I’m still in World Fantasy wind-down mode, and today bring you the highlights provided by Toastmaster, Connie Willis.
If you read this blog regularly, you’ll know that I was recently blown away by her novel Doomsday Book, so was particularly keen to hear what she had to say in person. And what a delight! I attended her Friday Toastmaster Speech and Q&A, her Saturday conversation with GOH Neil Gaiman (who yesterday tweeted the following: “Probably the best panel I’ve ever been on, in 28 years of con panels. Just Connie Willis & me talking craft for an hour“), and then there was her witty Toastmaster’s speech at the banquet on the final day.
Here are the key nuggets I took away.
From her Toastmaster Q&A
It takes Connie 1 to 1.5 years to plot each novel. She talked a little about her next project, which she described as part alien abduction, part Romantic comedy, set in the US town of Roswell.
She outlined her three levels of research:
– 1st level is general, top-level research that is largely situational
– 2nd level concerns specific detail
– 3rd level involves ‘the secret nerves of the book’; the piece of information that adds more than colour, that becomes critical to the story. (She usually doesn’t know what it is until she finds it.)
The secret nerves of the book! Oh, how I love this. It was worth my entire trip to San Diego to hear this piece of wisdom from such a master storyteller. She went on to illustrate what she meant, using (fortunately for me!) Doomsday Book… In which the key fact, the secret nerve of the book, was that every English village back in the Middle Ages had its own unique-sounding bell, and that you could hear the plague coming closer and closer from the bells tolling death over and over… and then silence. It gives me shudders now to think of it — and I remain in awe of this book.
She also raved about a UK TV series called Primeval.
From the conversation with Neil Gaiman
First off, it’s worth spending the hour to watch the You Tube video below. Seriously. But otherwise here is just a sprinkling of gold dust from both of them (from my hastily scrawled notes).
CW – Can’t remember not wanting to be a writer
NG – You’re not a writer until you finish something.
CW – You’re not a writer until you start writing. The need for validation (sales, success) never stops.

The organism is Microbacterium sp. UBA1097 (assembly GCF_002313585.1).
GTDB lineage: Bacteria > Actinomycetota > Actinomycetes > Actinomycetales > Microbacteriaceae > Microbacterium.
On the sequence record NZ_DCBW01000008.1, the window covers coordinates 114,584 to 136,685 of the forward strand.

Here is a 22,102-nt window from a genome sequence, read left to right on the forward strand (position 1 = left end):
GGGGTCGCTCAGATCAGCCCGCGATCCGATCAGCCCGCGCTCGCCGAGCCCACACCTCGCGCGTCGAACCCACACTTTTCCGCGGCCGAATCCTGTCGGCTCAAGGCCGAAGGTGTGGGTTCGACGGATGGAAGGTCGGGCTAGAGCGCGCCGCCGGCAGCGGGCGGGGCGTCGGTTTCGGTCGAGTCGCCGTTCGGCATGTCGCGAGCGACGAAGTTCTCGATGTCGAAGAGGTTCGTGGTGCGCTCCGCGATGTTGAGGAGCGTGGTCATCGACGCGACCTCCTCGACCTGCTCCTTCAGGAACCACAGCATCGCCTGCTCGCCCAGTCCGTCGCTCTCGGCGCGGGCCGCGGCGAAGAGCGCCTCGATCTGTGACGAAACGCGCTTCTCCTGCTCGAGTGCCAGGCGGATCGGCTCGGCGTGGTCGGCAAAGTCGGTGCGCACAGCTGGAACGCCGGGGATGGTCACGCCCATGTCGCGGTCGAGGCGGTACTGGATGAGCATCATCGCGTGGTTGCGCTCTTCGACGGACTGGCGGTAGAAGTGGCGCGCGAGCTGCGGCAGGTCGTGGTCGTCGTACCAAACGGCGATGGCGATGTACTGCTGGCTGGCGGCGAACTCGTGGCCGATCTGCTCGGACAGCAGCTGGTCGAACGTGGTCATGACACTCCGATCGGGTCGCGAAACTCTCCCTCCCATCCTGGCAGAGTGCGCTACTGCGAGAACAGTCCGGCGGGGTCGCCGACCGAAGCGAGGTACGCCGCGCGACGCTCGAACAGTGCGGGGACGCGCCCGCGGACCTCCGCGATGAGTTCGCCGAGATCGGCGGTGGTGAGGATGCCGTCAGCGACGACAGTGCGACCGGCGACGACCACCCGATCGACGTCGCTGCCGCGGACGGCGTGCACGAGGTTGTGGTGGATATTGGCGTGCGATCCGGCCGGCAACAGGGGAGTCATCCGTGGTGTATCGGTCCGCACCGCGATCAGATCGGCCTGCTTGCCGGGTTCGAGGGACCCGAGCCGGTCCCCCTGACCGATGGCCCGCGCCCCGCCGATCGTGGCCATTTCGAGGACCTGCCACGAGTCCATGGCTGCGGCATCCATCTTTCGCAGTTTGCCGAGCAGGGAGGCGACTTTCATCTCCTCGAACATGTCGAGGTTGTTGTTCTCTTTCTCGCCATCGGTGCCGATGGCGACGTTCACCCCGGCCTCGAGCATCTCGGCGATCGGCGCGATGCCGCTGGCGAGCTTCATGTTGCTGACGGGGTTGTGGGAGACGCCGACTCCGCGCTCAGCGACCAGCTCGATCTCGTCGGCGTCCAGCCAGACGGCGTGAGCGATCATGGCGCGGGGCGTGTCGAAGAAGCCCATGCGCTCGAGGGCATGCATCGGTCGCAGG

NG – Influences are everything you read before the age of 11. For him huge influences were Alice in Wonderland and Through the Looking Glass.
NG – Aims to write stories that creep into people’s heads; readers get to fill in all the gaps; readers are complicit in all deaths of characters. [I love this in particular!] The Graveyard Book is the only book that turned out better than what was in his head. None of the others came close.
NG – Cited Gene Wolfe quote along the lines of “Never figure out how to write a novel. Only figure out how to write the novel you’re writing now.”
CW – Every novel needs a new skill set (unless you write the same novel over and over again).
NG – Said there’s often a sudden magical moment in a novel, when he realises he knew what he was doing the whole time.
CW – Getting through the bad bits is what proves you have what it takes to be a writer.
NG – He has days when he’s convinced every word is the wrong word, that every sentence is deformed… and later he can’t even tell which sections that was. He compared writing to building a dry stone wall, one stone at a time.
CW – added that then at some point a truck drives through it. [laughter!]
NG(?) – The originality of a story doesn’t lie in one idea, it’s in the combination of ideas and how the writer deals with it.
NG – said sometimes there’s something going on between you and book that no-one else can quite share or see. He cited CW’s story All my darling daughters as his favourite piece of her writing.
NG – Quoted Heinlein, something like: “Know when to stop rewriting, then submit, then start the next story.”
CW – Don’t give up. And read inspiring books. She recommended Steve Martin’s Born Standing Up, and All Hallows Eve by Charles Williams.
NG – Recommended reading outside your comfort zone and use primary sources for research.
I didn’t take any notes during Connie’s Toastmaster speech, but it was very funny and smart. And it has got me convinced I need to watch Primeval! It was a real privilege to be present at both her panels and I got a lot out of just listening to her and Neil speak.
3 thoughts on “World Fantasy highlights: Connie Willis (with Neil Gaiman)”
Hey, I’m writing a using the wrong words making deformed sentences at this very point in time! And then I can’t tell which bit it was had me conviced I was writing cr*p. Phew, if NG has those days too…all is well with the world.
Primeval is a great show, though i’m a couple of seasons behind on it. Silly UK and their 6 episode seasons tends to make me forget about the shows.